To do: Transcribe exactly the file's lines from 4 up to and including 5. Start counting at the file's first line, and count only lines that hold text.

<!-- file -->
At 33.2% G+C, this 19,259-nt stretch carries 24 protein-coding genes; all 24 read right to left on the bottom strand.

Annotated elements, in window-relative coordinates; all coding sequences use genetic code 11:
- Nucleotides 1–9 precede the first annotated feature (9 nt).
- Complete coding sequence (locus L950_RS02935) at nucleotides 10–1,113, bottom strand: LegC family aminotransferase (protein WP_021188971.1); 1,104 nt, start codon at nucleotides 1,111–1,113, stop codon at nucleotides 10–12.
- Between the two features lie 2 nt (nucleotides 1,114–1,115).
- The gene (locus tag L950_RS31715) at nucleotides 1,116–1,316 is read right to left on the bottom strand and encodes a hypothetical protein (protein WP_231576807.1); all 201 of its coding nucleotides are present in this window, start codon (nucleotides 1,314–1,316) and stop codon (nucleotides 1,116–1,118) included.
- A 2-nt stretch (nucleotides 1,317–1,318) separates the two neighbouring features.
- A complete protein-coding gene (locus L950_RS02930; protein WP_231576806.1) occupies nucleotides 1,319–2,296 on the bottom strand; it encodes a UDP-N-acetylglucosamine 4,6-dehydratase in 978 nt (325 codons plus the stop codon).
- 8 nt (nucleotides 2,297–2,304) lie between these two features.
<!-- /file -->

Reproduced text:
- Complete coding sequence (locus L950_RS02935) at nucleotides 10–1,113, bottom strand: LegC family aminotransferase (protein WP_021188971.1); 1,104 nt, start codon at nucleotides 1,111–1,113, stop codon at nucleotides 10–12.
- Between the two features lie 2 nt (nucleotides 1,114–1,115).